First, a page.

Once I started gaining weight again, it did not stop. It was now out of control. Nine years out of college and I found myself weighing 256 lbs while measuring at a mere 5’2”. How did I get here? How did I not regain control? The answer is simple. A lot of small mistakes. I knew when I should have ordered a salad instead of getting pizza. I knew when I should have gone to the gym instead of being lazy and not wanting to do anything else for the day. I knew when I should have stopped at the first helping instead of getting seconds. We all know what we need to do. It is just a matter of actually doing it. Just as a lot of small steps will put you in the right position, it will also put you in the wrong position. After countless failed attempts to lose weight, I was OVER IT! I needed to regain control of the scale but did not know how.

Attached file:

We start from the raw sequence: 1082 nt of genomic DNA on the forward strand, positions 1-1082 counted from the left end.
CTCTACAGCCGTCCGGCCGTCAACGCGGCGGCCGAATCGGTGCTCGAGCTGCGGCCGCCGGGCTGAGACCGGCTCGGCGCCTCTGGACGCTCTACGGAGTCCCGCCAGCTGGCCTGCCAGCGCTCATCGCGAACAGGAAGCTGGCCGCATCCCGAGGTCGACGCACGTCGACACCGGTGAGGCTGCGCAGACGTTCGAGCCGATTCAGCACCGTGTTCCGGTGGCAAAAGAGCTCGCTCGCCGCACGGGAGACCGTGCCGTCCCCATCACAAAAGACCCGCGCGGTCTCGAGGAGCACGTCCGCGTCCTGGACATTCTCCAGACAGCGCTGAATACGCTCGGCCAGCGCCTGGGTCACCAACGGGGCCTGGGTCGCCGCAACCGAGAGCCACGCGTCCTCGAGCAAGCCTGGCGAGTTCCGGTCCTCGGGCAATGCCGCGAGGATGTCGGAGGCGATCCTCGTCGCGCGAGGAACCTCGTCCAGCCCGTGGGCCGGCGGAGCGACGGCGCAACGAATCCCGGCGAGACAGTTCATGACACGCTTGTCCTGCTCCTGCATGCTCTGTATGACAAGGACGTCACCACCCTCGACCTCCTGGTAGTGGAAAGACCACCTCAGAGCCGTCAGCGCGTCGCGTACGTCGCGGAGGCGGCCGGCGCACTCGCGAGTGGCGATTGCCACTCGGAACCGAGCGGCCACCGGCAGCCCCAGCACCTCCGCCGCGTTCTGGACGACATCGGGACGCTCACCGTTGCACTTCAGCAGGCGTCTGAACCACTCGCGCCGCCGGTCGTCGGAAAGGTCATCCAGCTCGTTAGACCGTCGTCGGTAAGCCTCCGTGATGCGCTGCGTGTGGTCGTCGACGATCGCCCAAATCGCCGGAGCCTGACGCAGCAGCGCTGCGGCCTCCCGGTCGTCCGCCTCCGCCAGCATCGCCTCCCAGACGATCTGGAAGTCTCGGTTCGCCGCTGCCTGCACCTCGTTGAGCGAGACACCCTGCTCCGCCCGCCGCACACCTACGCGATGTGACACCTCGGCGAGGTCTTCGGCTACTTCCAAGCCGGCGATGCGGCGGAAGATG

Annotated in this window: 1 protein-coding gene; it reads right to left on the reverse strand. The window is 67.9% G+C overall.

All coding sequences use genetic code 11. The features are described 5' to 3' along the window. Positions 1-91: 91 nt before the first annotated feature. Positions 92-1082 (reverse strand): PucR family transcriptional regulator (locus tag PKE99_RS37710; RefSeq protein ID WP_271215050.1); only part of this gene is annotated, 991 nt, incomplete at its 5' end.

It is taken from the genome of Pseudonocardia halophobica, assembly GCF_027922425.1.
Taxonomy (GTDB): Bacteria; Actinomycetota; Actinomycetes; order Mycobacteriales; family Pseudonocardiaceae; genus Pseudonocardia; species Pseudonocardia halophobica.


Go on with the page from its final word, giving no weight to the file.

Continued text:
While out of town with 3 of my girlfriends, we were having a heart to heart. Cierra and I were severely overweight while the other two were not. They may have wanted to lose 5-10 lbs but who doesn’t, no matter how “in shape” one is? This was a pivotal moment in my life because I was tired of TALKING about it. I needed to take some action. No longer was I interested in being out of breath from walking up a flight of stairs, groaning while trying to tie my shoes, looking for armless chairs so my hips wouldn’t be squished, the list goes on and on. Things that most people do not have to worry about, unless their weight is an issue for them.
Cierra introduced me to the idea of weight loss surgery (WLS). I knew that it existed but based on what I had seen, everyone weighed over 500 lbs and that wasn’t my situation. After doing much research and Cierra sharing with me what her plan was, I decided to try the same thing. If you do what you always did, you will get what you always got. I wrote a list of all the non-scale victories (NSV) that I was looking forward to like wearing pants that don’t need elastic waistbands, seeing my collar bone, weighing less than my fiancé, wearing a strapless bra and it being comfortable, etc…